He organized the “New Model Army” for Parliament into a disciplined fighting force. Cromwell's army defeated the Cavaliers in a series of decisive battles. By 1647, the king was in the hands of parliamentary forces.
Eventually, Parliament set up a court to put the king on trial. It condemned him to death as “a tyrant, traitor, murderer, and public enemy.” On a cold January day in 1649, Charles I stood on a scaffold surrounded by his foes. “I am a martyr of the people,” he declared. Showing no fear, the king told the executioner that he himself would give the sign for him to strike. After a brief prayer, Charles knelt and placed his neck on the block. On the agreed signal, the executioner severed the king's neck with a single stroke.
The execution sent shock waves throughout Europe. In the past, a king had occasionally been assassinated or killed in battle. But for the first time, a ruling monarch had been tried and executed by his own people. The parliamentary forces had sent a clear message that, in England, no ruler could claim absolute power and ignore the rule of law.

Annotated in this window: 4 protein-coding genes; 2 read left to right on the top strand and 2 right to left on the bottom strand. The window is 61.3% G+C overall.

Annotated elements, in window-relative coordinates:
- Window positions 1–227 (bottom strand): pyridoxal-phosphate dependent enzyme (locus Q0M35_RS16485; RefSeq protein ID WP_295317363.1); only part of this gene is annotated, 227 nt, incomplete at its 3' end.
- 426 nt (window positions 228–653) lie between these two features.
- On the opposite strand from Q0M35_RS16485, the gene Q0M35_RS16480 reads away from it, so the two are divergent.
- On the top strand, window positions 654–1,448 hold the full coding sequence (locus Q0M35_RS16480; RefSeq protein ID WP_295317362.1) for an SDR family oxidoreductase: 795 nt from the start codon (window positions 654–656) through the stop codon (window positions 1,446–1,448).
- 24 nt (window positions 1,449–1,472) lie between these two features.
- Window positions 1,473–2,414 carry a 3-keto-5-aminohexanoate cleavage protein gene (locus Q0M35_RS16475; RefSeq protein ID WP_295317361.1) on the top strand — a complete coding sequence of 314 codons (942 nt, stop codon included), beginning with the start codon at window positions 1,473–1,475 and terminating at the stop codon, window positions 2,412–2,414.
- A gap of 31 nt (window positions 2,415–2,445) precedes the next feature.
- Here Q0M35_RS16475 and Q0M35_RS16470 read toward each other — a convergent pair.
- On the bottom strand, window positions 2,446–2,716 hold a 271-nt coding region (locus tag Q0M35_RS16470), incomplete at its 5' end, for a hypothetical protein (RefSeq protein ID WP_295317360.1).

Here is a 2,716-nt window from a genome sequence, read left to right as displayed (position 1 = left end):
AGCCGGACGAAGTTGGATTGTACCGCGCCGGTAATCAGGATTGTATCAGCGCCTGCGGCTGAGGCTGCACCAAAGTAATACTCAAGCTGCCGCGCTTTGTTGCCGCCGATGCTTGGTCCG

Oliver Cromwell led parliamentary forces in the English Civil War.
What was the result of the English Civil War?
After the execution of Charles I, the House of Commons abolished the monarchy and the House of Lords, and established the Church of England. It declared England a republic, known as the Commonwealth, under the leadership of Oliver Cromwell.
The new government faced many threats. Supporters of Charles II, the uncrowned heir to the throne, attacked England by way of Ireland and Scotland. Cromwell led forces into Ireland and brutally crushed the uprising. He then took harsh measures against the Irish Catholic majority that are still vividly remembered in that nation today. In 1652, Parliament passed a law exiling most Catholics to barren land in the west of Ireland. Any Catholic found disobeying this order could be killed on sight.
Squabbles also splintered forces within the Commonwealth. One group, called Levellers, thought that poor men should have as much say in government as the gentry, lawyers, and other leading citizens. “The poorest he that is in England hath a life to live as the greatest he,” wrote one Leveller.
Charles I was beheaded in January 1649. It was the first time a ruling monarch had been tried and executed by his own people.